After a yearlong recovery from a fracture, during which he was taught how to do "tricks," REF Sturgis has seen quite a lot of success in the show ring. He carried Anne-Marie Burns to the 2018 Tulsa Reining Classic Levels 3, 2 and 1 Co-Championships. • Photo by Waltenberry

REF Sturgis Spins Tragedy Into Success

When Anne-Marie Burns’ horse, REF Sturgis, fractured his navicular bone during the summer of his 3-year-old year in 2015, the prognosis for a full recovery as a reiner was not promising. Burns was left with the decision to stall rest for one year then reassess the gelding’s future once the year had passed.

Despite the discouraging news, Burns remained hopeful, and “Sturgis” began his year of rest.

“That’s not the type of injury that has a very good prognosis, but we wanted to try it anyway,” Burns said.

During the first few weeks of his break, Sturgis, who was bred by Hugo and Ramon Montemayor, became notorious around the barn for his charming personality and busybody nature.

“He likes to be busy [and] to have something to do, and has a great personality,” Burns said. “[I] was really concerned that if he didn’t come back sound to be a reiner, I wasn’t sure what he was going to be able to do. I wanted to make sure that he had a job.”

Because of this, Burns did not want to let Sturgis (Custom Harley x Chics Time To Rein x Gangster Chic) stand idle for the year. Unable to saddle up the horse, she tried to come up with other ways to beef up his résumé.

“Our farm manager, Pedro Perez, who’s really good with horses, wanted to teach him tricks,” Burns said.“The first thing he taught him was how to get his hat. So he would throw his hat, and then Sturgis would go and pick it up and bring it back to him.”

Perez advanced Sturgis’ skills by teaching him how to lie down, get up, how to nod his head, how to bow and, finally, how to stretch. Perez noted that training a horse to accomplish these tricks took an immense amount of patience. He also added that while working with Sturgis, he never overloaded him, schooling over the commands only three times a day. This encouraged Sturgis to enjoy learning.

Sturgis was on the road to a strong recovery by the time Burns moved him to Texas in December of 2016. After a full year of stall rest, gradual rehabilitation and four months of turnout, Burns began riding Sturgis with Tim McQuay.

“I was riding him and about two weeks into riding him, Tim said, ‘Why don’t you turn him [Sturgis] around and see what he does?’” Burns recalled of one of Sturgis’ first rides back. “So I turned him one way, and he turned pretty good considering he hadn’t turned in 18 months, and then he said, ‘OK, try the other way.’ So I tried the other way and the next thing I know, Sturgis is lying down. We were in the dirt!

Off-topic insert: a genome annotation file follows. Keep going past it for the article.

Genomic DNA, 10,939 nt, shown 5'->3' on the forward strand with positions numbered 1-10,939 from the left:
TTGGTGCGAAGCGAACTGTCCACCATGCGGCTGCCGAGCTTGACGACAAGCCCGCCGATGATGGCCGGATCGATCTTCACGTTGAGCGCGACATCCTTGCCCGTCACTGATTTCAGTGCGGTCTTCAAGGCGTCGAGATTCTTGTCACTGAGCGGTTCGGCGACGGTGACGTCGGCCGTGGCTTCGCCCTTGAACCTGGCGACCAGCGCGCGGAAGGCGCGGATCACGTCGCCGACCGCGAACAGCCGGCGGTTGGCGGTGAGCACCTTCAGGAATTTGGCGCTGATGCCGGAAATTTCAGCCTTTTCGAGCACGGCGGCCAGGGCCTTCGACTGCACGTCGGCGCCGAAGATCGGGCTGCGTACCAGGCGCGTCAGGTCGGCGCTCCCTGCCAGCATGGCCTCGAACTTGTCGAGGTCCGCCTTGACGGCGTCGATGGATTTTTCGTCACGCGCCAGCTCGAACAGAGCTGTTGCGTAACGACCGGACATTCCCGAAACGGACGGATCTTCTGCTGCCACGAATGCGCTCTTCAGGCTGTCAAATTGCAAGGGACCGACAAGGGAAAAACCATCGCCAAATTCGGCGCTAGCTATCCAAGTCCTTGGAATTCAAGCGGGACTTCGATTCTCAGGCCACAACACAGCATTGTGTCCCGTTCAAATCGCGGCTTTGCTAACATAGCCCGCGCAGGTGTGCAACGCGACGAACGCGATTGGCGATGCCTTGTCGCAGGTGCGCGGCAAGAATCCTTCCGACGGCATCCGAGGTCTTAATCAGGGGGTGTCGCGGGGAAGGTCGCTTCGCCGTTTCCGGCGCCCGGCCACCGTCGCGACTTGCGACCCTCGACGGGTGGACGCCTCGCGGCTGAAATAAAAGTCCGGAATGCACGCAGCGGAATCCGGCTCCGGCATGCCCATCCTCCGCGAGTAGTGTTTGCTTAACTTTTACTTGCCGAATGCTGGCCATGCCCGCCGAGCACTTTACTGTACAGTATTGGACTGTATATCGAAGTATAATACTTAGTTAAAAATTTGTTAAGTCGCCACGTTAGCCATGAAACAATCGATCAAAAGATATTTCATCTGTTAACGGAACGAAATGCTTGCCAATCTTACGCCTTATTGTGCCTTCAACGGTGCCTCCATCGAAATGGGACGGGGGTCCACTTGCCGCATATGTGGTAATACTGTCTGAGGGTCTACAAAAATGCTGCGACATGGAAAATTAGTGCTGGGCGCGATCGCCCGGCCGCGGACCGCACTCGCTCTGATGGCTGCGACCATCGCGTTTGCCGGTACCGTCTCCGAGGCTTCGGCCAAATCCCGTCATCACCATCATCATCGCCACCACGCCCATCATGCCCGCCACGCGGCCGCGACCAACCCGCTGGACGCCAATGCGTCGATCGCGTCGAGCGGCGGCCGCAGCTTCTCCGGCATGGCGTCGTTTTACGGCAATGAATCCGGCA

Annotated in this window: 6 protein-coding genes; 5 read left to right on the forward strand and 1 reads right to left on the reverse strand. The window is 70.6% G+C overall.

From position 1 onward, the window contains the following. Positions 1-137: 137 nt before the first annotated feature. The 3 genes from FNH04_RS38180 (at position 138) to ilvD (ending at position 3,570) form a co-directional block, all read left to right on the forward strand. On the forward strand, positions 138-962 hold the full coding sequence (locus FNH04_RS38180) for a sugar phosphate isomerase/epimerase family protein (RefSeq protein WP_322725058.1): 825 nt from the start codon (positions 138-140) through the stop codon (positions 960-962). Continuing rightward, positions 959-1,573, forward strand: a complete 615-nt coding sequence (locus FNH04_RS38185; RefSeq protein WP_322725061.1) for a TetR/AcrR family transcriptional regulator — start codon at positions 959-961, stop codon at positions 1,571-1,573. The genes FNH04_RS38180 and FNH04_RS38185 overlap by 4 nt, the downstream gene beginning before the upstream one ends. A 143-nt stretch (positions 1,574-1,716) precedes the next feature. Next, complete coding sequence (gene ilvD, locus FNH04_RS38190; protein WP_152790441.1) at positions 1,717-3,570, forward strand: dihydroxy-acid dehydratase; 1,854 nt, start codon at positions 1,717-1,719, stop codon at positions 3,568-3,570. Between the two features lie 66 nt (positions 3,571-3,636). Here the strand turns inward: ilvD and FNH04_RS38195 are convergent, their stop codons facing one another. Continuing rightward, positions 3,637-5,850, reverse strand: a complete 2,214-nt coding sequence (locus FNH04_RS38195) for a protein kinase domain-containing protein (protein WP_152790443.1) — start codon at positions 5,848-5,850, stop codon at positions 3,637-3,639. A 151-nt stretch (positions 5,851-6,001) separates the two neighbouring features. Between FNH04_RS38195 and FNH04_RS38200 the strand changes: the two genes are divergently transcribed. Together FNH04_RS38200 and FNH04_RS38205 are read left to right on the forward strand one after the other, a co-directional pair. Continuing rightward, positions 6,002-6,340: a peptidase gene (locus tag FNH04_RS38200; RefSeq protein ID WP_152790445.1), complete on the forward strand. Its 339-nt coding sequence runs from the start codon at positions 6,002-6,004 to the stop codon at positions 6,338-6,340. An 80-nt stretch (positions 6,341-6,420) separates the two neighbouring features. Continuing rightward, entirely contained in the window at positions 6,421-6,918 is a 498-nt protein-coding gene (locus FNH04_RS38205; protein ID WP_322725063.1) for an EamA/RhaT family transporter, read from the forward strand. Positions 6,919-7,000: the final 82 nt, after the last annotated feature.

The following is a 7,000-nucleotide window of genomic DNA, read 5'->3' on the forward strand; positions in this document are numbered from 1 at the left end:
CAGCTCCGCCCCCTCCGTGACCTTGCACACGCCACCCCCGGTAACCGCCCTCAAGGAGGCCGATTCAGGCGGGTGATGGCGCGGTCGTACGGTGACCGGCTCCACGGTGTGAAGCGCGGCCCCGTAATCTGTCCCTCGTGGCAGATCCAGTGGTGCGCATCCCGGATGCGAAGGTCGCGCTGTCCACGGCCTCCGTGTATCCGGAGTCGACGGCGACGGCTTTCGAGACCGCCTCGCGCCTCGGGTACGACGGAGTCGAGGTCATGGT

“So I got off him and he got up, and Tim said, ‘What happened?’ I said, ‘I have no idea!’ I went to turn him again and he just folded up. He didn’t fall, he just folded up and laid down. Tim looked at me and said, ‘It looks like he’s learned to do that!’ And I said, “Oh my gosh, Pedro taught him how to lay down, but not [with you] on his back!” And Tim said, “Well, he’s going to have to stop that!” And he did; he has never done that again.”

Today, Sturgis continues to warm the hearts of many by still performing his smiling, nodding and hat-retrieving tricks. Since his recovery, Sturgis has had a very successful reining career and has high hopes for continued success.

Although he was not able to start competing until his 5-year-old year in 2017, no time was wasted in making a resilient recovery. The gelding was ridden by Cade McCutcheon, McQuay’s grandson, to the United States Equestrian Federation 14-18 Youth Reining Championship in 2017. As a 6-year-old, he made the Levels 2 and 1 Non-Pro finals at the 2018 National Reining Breeders Classic and Levels 3, 2 and 1 at the National Reining Horse Association Derby, and tied to win the Tulsa Reining Classic Levels 3, 2 and 1 Non-Pro. Sturgis currently boasts earnings in Equi-Stat of $12,796.

After a very successful year in 2018, Sturgis has a bright future ahead of him. The faith Burns placed in Sturgis from when he was first injured is an inspiration to persevere no matter the obstacle.

“There’s no question about it that he loves his job,” Burns said.